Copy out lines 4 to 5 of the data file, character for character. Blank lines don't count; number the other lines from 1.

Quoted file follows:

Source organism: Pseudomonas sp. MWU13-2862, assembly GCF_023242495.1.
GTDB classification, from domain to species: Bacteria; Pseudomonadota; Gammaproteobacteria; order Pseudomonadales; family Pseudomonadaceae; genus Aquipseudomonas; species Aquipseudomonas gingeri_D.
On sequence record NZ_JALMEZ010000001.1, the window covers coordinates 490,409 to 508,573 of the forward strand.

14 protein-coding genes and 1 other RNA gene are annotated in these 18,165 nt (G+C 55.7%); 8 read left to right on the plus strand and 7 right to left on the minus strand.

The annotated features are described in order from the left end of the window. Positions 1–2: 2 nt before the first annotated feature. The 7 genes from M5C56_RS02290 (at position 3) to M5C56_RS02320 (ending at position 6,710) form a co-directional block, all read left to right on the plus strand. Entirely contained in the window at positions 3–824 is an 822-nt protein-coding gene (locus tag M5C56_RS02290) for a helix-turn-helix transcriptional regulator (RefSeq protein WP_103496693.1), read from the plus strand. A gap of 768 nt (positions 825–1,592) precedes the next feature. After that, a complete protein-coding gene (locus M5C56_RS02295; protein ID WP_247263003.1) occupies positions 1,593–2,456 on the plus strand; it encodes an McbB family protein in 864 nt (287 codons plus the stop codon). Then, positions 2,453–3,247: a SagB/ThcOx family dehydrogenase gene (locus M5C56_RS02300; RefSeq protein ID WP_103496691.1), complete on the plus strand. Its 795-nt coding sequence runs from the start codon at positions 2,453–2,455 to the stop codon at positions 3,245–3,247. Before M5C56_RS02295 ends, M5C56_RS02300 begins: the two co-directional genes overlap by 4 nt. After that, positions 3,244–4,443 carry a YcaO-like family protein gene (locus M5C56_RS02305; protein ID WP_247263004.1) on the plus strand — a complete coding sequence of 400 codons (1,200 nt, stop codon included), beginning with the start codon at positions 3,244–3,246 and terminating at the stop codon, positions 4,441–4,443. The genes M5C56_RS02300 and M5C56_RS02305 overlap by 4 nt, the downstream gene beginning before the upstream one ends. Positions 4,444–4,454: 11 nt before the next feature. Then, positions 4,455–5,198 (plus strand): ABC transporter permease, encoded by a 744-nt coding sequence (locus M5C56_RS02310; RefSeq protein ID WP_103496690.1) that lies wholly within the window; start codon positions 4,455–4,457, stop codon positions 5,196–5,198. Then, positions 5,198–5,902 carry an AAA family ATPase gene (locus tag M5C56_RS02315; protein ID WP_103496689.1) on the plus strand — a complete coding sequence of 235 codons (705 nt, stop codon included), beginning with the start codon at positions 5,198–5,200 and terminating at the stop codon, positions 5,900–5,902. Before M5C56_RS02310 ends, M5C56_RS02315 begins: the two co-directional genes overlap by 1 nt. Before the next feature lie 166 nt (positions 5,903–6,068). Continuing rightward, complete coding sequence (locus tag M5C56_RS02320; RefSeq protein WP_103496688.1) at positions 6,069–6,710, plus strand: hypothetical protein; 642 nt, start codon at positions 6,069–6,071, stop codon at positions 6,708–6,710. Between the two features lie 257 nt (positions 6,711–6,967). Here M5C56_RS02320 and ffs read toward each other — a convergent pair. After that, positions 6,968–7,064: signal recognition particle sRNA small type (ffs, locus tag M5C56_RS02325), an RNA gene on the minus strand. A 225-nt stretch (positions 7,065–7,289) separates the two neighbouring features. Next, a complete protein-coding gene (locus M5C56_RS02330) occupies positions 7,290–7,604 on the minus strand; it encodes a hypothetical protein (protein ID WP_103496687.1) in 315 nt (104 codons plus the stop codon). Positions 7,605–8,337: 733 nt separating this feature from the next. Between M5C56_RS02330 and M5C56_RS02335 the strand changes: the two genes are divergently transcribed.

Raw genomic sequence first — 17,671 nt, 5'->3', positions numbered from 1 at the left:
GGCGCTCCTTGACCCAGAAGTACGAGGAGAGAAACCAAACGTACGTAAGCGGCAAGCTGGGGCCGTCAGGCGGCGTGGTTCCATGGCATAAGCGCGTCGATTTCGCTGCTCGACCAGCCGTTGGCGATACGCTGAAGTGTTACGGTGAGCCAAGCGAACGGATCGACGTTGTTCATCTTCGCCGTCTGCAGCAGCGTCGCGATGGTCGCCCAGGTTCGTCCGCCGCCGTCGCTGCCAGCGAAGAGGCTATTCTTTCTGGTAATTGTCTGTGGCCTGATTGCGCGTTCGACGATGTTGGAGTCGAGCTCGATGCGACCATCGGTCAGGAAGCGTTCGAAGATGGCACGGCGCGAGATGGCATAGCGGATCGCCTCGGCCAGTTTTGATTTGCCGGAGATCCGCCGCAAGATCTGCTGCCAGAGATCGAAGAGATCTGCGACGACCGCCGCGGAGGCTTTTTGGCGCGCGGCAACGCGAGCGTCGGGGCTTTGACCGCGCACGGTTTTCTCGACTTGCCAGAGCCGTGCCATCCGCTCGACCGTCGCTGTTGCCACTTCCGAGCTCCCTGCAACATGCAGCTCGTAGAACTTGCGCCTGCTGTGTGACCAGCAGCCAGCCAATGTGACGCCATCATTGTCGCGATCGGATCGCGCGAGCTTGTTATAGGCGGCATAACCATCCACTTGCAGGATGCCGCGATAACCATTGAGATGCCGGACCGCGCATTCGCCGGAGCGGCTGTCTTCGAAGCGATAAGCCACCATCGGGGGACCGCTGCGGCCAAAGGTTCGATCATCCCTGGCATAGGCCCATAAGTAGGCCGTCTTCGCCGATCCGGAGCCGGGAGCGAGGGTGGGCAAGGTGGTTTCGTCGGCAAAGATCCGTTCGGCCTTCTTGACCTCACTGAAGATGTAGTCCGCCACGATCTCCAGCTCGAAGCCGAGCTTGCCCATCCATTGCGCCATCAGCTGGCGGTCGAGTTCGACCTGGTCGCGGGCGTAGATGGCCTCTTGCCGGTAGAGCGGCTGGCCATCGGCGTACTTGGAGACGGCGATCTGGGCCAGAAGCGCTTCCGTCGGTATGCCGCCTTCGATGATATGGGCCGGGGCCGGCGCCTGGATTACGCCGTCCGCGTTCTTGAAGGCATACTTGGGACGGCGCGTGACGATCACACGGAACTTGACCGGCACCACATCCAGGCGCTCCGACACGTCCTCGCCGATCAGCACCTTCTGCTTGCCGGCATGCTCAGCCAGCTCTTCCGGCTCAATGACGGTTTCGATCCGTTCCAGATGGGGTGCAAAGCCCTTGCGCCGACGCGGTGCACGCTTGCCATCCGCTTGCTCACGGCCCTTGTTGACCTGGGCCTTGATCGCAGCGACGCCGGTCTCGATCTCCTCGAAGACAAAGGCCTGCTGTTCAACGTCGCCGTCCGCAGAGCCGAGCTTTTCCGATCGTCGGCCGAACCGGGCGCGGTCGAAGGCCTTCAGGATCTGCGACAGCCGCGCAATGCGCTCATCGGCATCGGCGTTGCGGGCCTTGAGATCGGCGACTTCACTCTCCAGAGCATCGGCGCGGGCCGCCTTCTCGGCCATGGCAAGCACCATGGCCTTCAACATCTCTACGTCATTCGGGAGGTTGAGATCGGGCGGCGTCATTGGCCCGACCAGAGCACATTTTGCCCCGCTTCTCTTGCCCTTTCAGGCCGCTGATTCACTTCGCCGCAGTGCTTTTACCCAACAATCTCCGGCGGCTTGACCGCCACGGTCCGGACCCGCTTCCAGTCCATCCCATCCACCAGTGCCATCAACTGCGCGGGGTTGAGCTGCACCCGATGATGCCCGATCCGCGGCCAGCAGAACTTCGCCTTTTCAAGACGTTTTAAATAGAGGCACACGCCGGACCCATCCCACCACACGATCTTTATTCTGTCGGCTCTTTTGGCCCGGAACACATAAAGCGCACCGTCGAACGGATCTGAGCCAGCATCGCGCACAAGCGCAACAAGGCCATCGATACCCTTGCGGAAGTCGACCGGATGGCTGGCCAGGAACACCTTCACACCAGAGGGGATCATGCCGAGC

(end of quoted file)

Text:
14 protein-coding genes and 1 other RNA gene are annotated in these 18,165 nt (G+C 55.7%); 8 read left to right on the plus strand and 7 right to left on the minus strand.

The annotated features are described in order from the left end of the window. Positions 1–2: 2 nt before the first annotated feature. The 7 genes from M5C56_RS02290 (at position 3) to M5C56_RS02320 (ending at position 6,710) form a co-directional block, all read left to right on the plus strand. Entirely contained in the window at positions 3–824 is an 822-nt protein-coding gene (locus tag M5C56_RS02290) for a helix-turn-helix transcriptional regulator (RefSeq protein WP_103496693.1), read from the plus strand. A gap of 768 nt (positions 825–1,592) precedes the next feature. After that, a complete protein-coding gene (locus M5C56_RS02295; protein ID WP_247263003.1) occupies positions 1,593–2,456 on the plus strand; it encodes an McbB family protein in 864 nt (287 codons plus the stop codon). Then, positions 2,453–3,247: a SagB/ThcOx family dehydrogenase gene (locus M5C56_RS02300; RefSeq protein ID WP_103496691.1), complete on the plus strand. Its 795-nt coding sequence runs from the start codon at positions 2,453–2,455 to the stop codon at positions 3,245–3,247. Before M5C56_RS02295 ends, M5C56_RS02300 begins: the two co-directional genes overlap by 4 nt. After that, positions 3,244–4,443 carry a YcaO-like family protein gene (locus M5C56_RS02305; protein ID WP_247263004.1) on the plus strand — a complete coding sequence of 400 codons (1,200 nt, stop codon included), beginning with the start codon at positions 3,244–3,246 and terminating at the stop codon, positions 4,441–4,443. The genes M5C56_RS02300 and M5C56_RS02305 overlap by 4 nt, the downstream gene beginning before the upstream one ends. Positions 4,444–4,454: 11 nt before the next feature. Then, positions 4,455–5,198 (plus strand): ABC transporter permease, encoded by a 744-nt coding sequence (locus M5C56_RS02310; RefSeq protein ID WP_103496690.1) that lies wholly within the window; start codon positions 4,455–4,457, stop codon positions 5,196–5,198. Then, positions 5,198–5,902 carry an AAA family ATPase gene (locus tag M5C56_RS02315; protein ID WP_103496689.1) on the plus strand — a complete coding sequence of 235 codons (705 nt, stop codon included), beginning with the start codon at positions 5,198–5,200 and terminating at the stop codon, positions 5,900–5,902. Before M5C56_RS02310 ends, M5C56_RS02315 begins: the two co-directional genes overlap by 1 nt. Before the next feature lie 166 nt (positions 5,903–6,068). Continuing rightward, complete coding sequence (locus tag M5C56_RS02320; RefSeq protein WP_103496688.1) at positions 6,069–6,710, plus strand: hypothetical protein; 642 nt, start codon at positions 6,069–6,071, stop codon at positions 6,708–6,710. Between the two features lie 257 nt (positions 6,711–6,967). Here M5C56_RS02320 and ffs read toward each other — a convergent pair. After that, positions 6,968–7,064: signal recognition particle sRNA small type (ffs, locus tag M5C56_RS02325), an RNA gene on the minus strand. A 225-nt stretch (positions 7,065–7,289) separates the two neighbouring features. Next, a complete protein-coding gene (locus M5C56_RS02330) occupies positions 7,290–7,604 on the minus strand; it encodes a hypothetical protein (protein ID WP_103496687.1) in 315 nt (104 codons plus the stop codon). Positions 7,605–8,337: 733 nt separating this feature from the next. Between M5C56_RS02330 and M5C56_RS02335 the strand changes: the two genes are divergently transcribed.